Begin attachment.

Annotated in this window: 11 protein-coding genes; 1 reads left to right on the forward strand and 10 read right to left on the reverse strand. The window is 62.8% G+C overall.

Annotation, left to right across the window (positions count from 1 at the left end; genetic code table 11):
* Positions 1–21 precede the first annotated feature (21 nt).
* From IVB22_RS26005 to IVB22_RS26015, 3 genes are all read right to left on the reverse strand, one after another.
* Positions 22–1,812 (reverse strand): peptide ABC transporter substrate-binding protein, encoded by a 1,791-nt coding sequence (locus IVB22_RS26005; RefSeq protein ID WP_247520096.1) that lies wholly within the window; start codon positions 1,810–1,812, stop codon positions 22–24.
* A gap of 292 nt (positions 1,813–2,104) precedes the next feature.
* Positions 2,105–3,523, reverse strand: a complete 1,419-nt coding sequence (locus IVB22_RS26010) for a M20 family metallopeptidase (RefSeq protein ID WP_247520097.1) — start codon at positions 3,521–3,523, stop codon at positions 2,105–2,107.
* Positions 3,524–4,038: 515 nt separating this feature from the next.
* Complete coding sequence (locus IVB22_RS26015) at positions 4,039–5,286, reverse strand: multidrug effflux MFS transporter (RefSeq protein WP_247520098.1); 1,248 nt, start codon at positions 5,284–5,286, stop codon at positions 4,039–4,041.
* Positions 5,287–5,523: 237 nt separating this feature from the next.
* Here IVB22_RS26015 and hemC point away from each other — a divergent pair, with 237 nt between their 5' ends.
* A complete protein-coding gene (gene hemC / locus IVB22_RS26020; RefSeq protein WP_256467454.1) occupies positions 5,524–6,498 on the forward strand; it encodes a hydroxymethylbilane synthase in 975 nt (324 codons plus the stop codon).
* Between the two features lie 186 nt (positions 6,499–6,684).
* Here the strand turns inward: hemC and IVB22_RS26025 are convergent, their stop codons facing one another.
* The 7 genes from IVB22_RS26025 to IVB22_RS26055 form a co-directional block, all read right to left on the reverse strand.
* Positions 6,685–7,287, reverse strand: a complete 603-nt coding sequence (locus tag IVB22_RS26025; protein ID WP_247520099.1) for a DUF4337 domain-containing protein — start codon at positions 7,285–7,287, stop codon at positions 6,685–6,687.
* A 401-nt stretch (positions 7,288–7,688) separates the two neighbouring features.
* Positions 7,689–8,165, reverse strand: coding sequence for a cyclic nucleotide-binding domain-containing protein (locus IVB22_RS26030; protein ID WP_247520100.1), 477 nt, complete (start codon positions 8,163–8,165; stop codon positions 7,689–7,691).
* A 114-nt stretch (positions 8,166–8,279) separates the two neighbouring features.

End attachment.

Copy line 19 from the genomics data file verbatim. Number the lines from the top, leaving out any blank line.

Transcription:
* A 114-nt stretch (positions 8,166–8,279) separates the two neighbouring features.